Monday, August 10, 2009

"Freedom Writers" (2007) - Movie Review

“Freedom Writers” hopes to wish the place it tries to be but never does. It summarizes the success story of a teacher Erin Gruwell (Hillary Swank) with a diverse set of students living in the struggled, toughened and dangerous livelihood. It is high on morale but low in adding details to it. For starters will be the antagonists through the unsupportive senior members in the school through Ms. Campbell (Imelda Staunton) and a jerk of a teacher Brian (John Benjamin Hickey). Both of those are made simple crooks than a slave for the system they have failed to try. Then comes the systematic convenience where things happen without any stepping stones.

Erin’s husband played here by Patrick Dempsey is another such whom should have seen more screen because when the dedication of Erin gets too far to the students, the advancement towards the bleakness in their relationship are brushed under. They do have a very nice wine conversation which is the only convincing factor in their relationship. This is though is more about the students and the teacher than her personal life. But making it real depends on the surrounding friends and family to those. Let alone Erin but there are no notable parents around even the worst of the kind to have some change in the progress of the students.

It is indeed a great story of hope and fight. Erin comes as the aspiring and bubbling teacher to this school having a special class for the students labelled as low calibre. There is a territorial war inside and outside with Asians, Blacks and Latinos taking their sides. They are forced to sit in the class than to ignite genuine interests. With death in their guns and street corners, education is not first in their mind. At freshman none of know about holocaust. That becomes the source to invite the same kind of chosen death to them which is rightly taken as the study material by Erin.

As a fragments of fairly put together film, “Freedom Writers” has notable sequences. One such will be when Erin conducts the line game where she asks question of survey to ask to stand near the line from the sides. She starts with who got the new Snoop Dogg album and every one comes to the line. Slowly she shows how not much of different each other are and how dangerously they have seen deaths among their family and friends. They are confronted of those tragedies and see those their destined territorial enemies have the same.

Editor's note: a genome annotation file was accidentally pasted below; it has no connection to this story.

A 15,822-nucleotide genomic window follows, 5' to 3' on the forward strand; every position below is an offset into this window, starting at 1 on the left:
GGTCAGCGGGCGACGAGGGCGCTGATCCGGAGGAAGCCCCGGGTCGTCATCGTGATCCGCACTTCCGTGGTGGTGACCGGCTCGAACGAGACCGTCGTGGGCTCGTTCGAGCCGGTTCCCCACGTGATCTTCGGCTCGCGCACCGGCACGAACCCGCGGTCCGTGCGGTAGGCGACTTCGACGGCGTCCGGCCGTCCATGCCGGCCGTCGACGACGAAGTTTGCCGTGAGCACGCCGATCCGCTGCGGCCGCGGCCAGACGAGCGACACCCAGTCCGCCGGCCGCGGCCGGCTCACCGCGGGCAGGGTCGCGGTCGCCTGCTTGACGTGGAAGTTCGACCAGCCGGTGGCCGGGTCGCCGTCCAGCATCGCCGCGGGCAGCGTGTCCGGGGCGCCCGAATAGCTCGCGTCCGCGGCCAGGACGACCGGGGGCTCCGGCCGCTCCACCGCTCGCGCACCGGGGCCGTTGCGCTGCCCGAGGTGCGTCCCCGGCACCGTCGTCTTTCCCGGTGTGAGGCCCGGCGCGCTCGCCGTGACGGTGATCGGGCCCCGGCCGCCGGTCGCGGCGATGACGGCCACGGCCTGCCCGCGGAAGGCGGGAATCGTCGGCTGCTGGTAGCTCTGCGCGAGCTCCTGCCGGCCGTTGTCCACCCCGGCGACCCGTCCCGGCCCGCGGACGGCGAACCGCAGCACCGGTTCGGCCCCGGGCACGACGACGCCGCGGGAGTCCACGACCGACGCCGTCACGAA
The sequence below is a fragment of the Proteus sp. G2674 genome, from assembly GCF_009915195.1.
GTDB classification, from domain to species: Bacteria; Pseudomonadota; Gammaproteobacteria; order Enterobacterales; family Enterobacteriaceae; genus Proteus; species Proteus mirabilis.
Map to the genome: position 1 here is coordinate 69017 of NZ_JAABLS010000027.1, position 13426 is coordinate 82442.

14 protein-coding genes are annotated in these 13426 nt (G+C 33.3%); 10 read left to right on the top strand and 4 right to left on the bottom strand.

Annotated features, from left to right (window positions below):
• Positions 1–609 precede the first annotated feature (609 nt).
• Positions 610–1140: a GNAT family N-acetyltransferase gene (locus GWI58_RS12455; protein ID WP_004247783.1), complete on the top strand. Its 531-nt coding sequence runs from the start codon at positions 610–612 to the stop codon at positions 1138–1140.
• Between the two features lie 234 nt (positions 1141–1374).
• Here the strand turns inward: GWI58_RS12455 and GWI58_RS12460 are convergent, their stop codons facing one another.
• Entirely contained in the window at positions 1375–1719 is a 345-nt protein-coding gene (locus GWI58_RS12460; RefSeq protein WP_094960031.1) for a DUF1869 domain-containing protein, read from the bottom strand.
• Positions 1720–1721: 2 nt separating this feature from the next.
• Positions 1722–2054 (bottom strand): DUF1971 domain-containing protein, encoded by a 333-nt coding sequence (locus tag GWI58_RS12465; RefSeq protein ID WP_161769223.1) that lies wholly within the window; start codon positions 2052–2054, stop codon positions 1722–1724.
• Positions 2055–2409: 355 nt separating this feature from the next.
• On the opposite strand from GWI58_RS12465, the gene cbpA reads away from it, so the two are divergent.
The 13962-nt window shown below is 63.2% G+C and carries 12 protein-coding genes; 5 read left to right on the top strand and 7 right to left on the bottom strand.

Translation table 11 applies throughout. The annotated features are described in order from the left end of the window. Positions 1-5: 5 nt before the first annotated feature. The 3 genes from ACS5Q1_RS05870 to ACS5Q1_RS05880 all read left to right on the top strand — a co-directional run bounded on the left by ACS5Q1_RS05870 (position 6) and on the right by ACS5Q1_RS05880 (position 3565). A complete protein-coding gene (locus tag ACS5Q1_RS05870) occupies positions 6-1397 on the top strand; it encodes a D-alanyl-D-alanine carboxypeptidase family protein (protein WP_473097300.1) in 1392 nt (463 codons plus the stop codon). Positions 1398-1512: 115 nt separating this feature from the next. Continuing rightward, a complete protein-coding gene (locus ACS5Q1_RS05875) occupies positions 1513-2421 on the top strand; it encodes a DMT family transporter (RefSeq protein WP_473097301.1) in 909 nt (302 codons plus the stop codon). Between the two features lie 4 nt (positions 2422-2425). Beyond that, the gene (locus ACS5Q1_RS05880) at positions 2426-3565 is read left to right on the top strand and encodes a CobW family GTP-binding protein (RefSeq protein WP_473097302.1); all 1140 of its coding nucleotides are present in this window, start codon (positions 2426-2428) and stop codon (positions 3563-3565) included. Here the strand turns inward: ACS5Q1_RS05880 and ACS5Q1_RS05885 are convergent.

The drawback of the story is the numerous characters to focus upon. Their sufferings are read through the personal journal idea Erin ask them to do. The kids who show no signs of discipline throw the blame game and how Erin tackles them are hidden in the school lockers with no keys. Soon they begin to listen to Erin because of the line game which as much powerful does not persuade a great deal to break the wall out there. May be it happened in real life but when it takes the screen, it does not pass on.

Richard LaGravenese could have had some reality check on this positive story. The disconnect is very visible with compromising for more sudden end and embrace of the obvious. The declared villains of this story as mentioned earlier come as Ms. Campbell and Brian who have given up on their methods. When Brian explodes towards Erin for asking help to get some support for the decision to get more funding for the class, the argument seems more valid and Erin is speechless. I see a man who went the path and disappointed than an unfair teacher. Same goes for Ms. Campbell and hence when Erin does succeed, they are further made into the bad seeds who are desperate to get Erin blocked. That is out of place.

“Freedom Writers” is a good story and a story need to be told. What LaGravenese tried is a noble effort which gets muddled in getting it rosy and clean. There is an outright denial of the gravity of the struggle Erin went through. She is shown to work three jobs to fund her students and in the process losing her personal life. And all seem to sit nicely without any empathy from the audience. We are sympathetic of the resultant without any association. It loses us out there.

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